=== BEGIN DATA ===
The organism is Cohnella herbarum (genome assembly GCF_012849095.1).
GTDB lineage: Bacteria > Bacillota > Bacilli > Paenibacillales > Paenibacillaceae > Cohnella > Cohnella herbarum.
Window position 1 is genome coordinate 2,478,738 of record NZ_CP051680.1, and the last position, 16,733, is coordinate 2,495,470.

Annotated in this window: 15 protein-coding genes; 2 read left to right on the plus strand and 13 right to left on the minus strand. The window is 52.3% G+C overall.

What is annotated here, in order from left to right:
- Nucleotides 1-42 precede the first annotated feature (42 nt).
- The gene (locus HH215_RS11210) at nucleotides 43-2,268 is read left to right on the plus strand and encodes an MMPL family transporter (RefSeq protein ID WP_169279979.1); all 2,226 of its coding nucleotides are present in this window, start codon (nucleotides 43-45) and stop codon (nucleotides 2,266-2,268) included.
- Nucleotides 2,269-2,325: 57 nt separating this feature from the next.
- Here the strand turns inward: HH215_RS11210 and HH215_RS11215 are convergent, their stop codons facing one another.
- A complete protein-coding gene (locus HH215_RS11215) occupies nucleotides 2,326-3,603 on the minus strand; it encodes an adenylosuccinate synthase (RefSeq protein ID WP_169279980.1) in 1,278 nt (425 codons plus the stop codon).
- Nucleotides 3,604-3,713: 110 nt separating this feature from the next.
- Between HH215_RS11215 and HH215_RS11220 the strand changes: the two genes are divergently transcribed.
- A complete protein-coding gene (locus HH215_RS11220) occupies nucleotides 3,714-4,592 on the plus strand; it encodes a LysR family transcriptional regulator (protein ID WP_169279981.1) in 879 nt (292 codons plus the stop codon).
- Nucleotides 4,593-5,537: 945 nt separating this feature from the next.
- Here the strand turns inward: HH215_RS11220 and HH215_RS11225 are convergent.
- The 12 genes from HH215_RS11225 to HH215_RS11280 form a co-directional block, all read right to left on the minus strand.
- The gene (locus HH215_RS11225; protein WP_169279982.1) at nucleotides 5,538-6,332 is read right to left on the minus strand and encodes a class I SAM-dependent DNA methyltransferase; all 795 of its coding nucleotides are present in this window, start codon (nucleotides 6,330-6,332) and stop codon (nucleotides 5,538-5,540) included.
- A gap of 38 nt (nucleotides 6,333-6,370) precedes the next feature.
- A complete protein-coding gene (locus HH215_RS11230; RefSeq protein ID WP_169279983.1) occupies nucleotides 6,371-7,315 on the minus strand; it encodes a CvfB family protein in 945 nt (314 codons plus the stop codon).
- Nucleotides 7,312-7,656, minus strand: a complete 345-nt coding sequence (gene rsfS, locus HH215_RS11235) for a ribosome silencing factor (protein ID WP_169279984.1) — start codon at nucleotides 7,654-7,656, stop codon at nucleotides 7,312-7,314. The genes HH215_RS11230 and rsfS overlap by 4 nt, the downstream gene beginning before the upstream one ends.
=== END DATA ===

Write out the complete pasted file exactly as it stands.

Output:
The organism is Cohnella herbarum (genome assembly GCF_012849095.1).
GTDB lineage: Bacteria > Bacillota > Bacilli > Paenibacillales > Paenibacillaceae > Cohnella > Cohnella herbarum.
Window position 1 is genome coordinate 2,478,738 of record NZ_CP051680.1, and the last position, 16,733, is coordinate 2,495,470.

Annotated in this window: 15 protein-coding genes; 2 read left to right on the plus strand and 13 right to left on the minus strand. The window is 52.3% G+C overall.

What is annotated here, in order from left to right:
- Nucleotides 1-42 precede the first annotated feature (42 nt).
- The gene (locus HH215_RS11210) at nucleotides 43-2,268 is read left to right on the plus strand and encodes an MMPL family transporter (RefSeq protein ID WP_169279979.1); all 2,226 of its coding nucleotides are present in this window, start codon (nucleotides 43-45) and stop codon (nucleotides 2,266-2,268) included.
- Nucleotides 2,269-2,325: 57 nt separating this feature from the next.
- Here the strand turns inward: HH215_RS11210 and HH215_RS11215 are convergent, their stop codons facing one another.
- A complete protein-coding gene (locus HH215_RS11215) occupies nucleotides 2,326-3,603 on the minus strand; it encodes an adenylosuccinate synthase (RefSeq protein ID WP_169279980.1) in 1,278 nt (425 codons plus the stop codon).
- Nucleotides 3,604-3,713: 110 nt separating this feature from the next.
- Between HH215_RS11215 and HH215_RS11220 the strand changes: the two genes are divergently transcribed.
- A complete protein-coding gene (locus HH215_RS11220) occupies nucleotides 3,714-4,592 on the plus strand; it encodes a LysR family transcriptional regulator (protein ID WP_169279981.1) in 879 nt (292 codons plus the stop codon).
- Nucleotides 4,593-5,537: 945 nt separating this feature from the next.
- Here the strand turns inward: HH215_RS11220 and HH215_RS11225 are convergent.
- The 12 genes from HH215_RS11225 to HH215_RS11280 form a co-directional block, all read right to left on the minus strand.
- The gene (locus HH215_RS11225; protein WP_169279982.1) at nucleotides 5,538-6,332 is read right to left on the minus strand and encodes a class I SAM-dependent DNA methyltransferase; all 795 of its coding nucleotides are present in this window, start codon (nucleotides 6,330-6,332) and stop codon (nucleotides 5,538-5,540) included.
- A gap of 38 nt (nucleotides 6,333-6,370) precedes the next feature.
- A complete protein-coding gene (locus HH215_RS11230; RefSeq protein ID WP_169279983.1) occupies nucleotides 6,371-7,315 on the minus strand; it encodes a CvfB family protein in 945 nt (314 codons plus the stop codon).
- Nucleotides 7,312-7,656, minus strand: a complete 345-nt coding sequence (gene rsfS, locus HH215_RS11235) for a ribosome silencing factor (protein ID WP_169279984.1) — start codon at nucleotides 7,654-7,656, stop codon at nucleotides 7,312-7,314. The genes HH215_RS11230 and rsfS overlap by 4 nt, the downstream gene beginning before the upstream one ends.